Help With Burned PC Power Cord


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Old 10-04-17, 11:28 AM
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Help With Burned PC Power Cord

I recently hooked up a computer to my TV with HDMI and when I plugged in the power cord it burned up starting at the end by the surge protector and worked its way up to the PC. The outlet and surge protector as well as TV and PC were fine, just the power cord. We then tried another power cord and it was OK but went to plug the HDMI cord in and it sparked. I'm thinking it was a faulty power cord and the PC spiked and fried the end of the HDMI that I didn't notice but I'm not sure. I used a receptacle tester and it shows both outlets are grounded. No circuit breaker or surge protector tripped. Should I get an electrician to look at the outlets or is this likely a bad power cord issue?
 
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Old 10-04-17, 12:56 PM
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Do you still get the spark on the HDMI cable if the PC and the TV are plugged into the same power receptacle?

Have you had any other electrical symptoms in the house such as brightening or flickering lights?
 
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Old 10-04-17, 01:09 PM
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No, I haven't tried plugging them into the same receptacle. I bought a larger surge protector so I could plug everything into the same one because while researching I saw sometimes the receptacles might be grounded but not on the same ground which can cause a loop??? There has been no other issues at all with the house or that room, outlet etc. My TV, Dish, Xbox, Blu Ray are all plugged in.
 
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Old 10-04-17, 01:38 PM
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Something you have there has line voltage on the ground. You would need a meter to check from a known ground.... like a receptacle plate screw... to each device looking for 120vac.
 
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Old 10-04-17, 01:56 PM
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Wouldn't having line voltage on the ground cause issues with my other electronics? I have had everything else plugged in for years with no issues.
 
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Old 10-04-17, 02:08 PM
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Maybe.... but the ground is not required to make the equipment operate. It's there as a safety.

Your computer is grounded. Your TV is basically not unless it uses a three prong power plug.

It sounds to me that your TV has a power supply short to the chassis which would make the metal parts of the TV hot. This is a problem that I have personally seen before and has appeared in the forums too.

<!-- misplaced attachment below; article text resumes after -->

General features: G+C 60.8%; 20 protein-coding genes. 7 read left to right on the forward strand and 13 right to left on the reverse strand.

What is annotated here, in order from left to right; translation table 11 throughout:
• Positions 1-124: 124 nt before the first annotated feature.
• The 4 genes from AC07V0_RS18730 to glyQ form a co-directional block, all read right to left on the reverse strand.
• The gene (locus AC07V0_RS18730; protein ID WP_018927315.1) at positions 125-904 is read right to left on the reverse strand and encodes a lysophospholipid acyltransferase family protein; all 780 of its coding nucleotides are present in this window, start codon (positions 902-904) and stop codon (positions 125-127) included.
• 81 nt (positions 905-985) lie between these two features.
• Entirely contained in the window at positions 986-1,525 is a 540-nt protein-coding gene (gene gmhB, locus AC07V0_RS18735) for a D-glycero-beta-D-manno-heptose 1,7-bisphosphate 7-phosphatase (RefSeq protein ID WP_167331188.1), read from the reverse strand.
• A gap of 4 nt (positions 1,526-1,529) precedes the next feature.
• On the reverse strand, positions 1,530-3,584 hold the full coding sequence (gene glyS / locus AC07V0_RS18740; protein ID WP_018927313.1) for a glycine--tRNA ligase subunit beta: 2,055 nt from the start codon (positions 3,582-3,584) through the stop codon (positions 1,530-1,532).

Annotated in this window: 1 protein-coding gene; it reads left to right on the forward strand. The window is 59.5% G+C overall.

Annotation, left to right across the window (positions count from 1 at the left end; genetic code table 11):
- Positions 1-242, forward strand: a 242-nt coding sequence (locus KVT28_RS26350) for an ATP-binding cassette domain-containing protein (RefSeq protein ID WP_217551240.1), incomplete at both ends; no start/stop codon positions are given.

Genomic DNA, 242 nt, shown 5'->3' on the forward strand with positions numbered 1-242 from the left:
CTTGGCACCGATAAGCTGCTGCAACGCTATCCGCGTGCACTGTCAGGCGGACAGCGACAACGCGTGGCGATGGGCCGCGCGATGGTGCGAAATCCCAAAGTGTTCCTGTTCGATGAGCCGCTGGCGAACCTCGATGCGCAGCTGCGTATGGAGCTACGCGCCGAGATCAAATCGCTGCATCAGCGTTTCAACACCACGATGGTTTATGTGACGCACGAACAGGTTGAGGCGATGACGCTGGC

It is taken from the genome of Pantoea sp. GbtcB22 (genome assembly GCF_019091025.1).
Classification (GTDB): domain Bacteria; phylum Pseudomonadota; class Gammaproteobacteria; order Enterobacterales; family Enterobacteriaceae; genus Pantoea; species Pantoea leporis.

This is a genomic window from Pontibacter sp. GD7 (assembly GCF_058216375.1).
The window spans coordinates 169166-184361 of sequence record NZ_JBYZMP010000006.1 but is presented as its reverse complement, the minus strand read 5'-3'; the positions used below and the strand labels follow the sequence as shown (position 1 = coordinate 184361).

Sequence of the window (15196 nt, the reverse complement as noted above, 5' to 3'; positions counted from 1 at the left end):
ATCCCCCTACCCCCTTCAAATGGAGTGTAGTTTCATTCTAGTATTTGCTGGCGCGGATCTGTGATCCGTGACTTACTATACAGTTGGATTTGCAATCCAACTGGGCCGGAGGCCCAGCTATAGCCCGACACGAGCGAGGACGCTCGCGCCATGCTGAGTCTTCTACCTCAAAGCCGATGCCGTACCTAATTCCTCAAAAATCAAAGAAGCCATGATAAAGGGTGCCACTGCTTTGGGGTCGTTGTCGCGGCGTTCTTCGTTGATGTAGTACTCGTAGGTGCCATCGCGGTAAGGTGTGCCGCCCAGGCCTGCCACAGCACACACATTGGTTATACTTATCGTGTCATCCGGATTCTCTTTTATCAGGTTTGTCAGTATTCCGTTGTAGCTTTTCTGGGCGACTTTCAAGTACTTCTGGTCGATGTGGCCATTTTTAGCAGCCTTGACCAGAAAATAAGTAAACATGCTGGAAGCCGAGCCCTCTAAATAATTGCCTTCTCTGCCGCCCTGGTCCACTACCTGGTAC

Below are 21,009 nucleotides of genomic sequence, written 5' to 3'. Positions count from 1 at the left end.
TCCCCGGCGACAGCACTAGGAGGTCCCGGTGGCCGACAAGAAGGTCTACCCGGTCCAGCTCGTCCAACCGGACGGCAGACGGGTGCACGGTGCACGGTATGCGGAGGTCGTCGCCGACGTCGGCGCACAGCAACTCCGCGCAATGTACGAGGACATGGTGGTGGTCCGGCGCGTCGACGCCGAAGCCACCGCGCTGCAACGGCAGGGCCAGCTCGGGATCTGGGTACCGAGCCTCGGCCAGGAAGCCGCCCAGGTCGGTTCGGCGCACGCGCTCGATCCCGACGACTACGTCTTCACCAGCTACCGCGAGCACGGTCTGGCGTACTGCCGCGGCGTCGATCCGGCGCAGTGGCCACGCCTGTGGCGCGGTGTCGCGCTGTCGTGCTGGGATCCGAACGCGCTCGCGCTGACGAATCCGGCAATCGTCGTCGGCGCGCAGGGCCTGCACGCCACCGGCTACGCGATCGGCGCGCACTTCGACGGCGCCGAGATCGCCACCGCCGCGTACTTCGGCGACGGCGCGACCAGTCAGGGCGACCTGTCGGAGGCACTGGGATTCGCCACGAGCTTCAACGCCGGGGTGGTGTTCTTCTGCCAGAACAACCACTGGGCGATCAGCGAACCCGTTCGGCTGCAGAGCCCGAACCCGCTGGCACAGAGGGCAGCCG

Without checking with a meter..... there is just a lot of guessing and discussion.
 
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Old 10-04-17, 02:19 PM
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I know my TV only has 2 prongs so is not grounded. Would plugging everything into the same power strip/receptacle work or do you recommend having it looked at?

Thanks so much for your help!
 
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Old 10-04-17, 03:54 PM
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You've already had a major meltdown there. It needs to be addressed.
It has nothing to do with the power strip.

You mentioned all the items you plug into the surge protector. I'm guessing they are all two prong plugs with the desktop computer being the only three prong plug.

In some cases we've seen the cable line not be grounded and it's shield live. Connecting that to a TV will cause the TV chassis to become live.

If you don't have a meter than you'll need to get an electrician. Specifically the chassis of the TV.... any of the metal connectors will do.... needs to be checked with respect to a KNOWN good ground.

I don't know if you've tried turning the TV on but I would doubt it's working now.
 
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Old 10-05-17, 08:29 AM
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Also be aware that the TV chassis could be "grounded" through another telecom input, for example a cable running to an antenna mast. A path like this may be the source of the stray voltage, especially if it is a different "ground" than the one used by the electrical system.
 
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Old 10-09-17, 06:11 AM
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The tv and pc still worked fine We had an electrician cone out and they couldnt find anything so we tried it again that night. Yeah, now the tv and computer graphics card are fried. Electrician came back out and Said there was 1 outlet on the circuit that was wired incorrectly with the neutral and another wire reversed but said this wouldn't cause the problem.

I did mention the hot chassis thing to him and he had no idea what I was talking about. The only cable line coming in is from dish network and its plugged into the cable box and the cable box plugged in via hdmi. Could this still cause a hot chassis even though the coax isn't plugged into the tv?
 
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Old 10-09-17, 04:58 PM
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Is the coax grounded to something outside? Like a lightning rod or iron pipe?
Is the coax grounded to something inside? Like a power supply?

I've had cable tv cable years ago, which passed through a blue spruce, that happened to be in contact with local distribution lines. Not a problem on a dry day, but with a good rain storm, and you'd get a heck of 60 cycle hum, and a fairly good shock if you unscrewed the cable.
 
 

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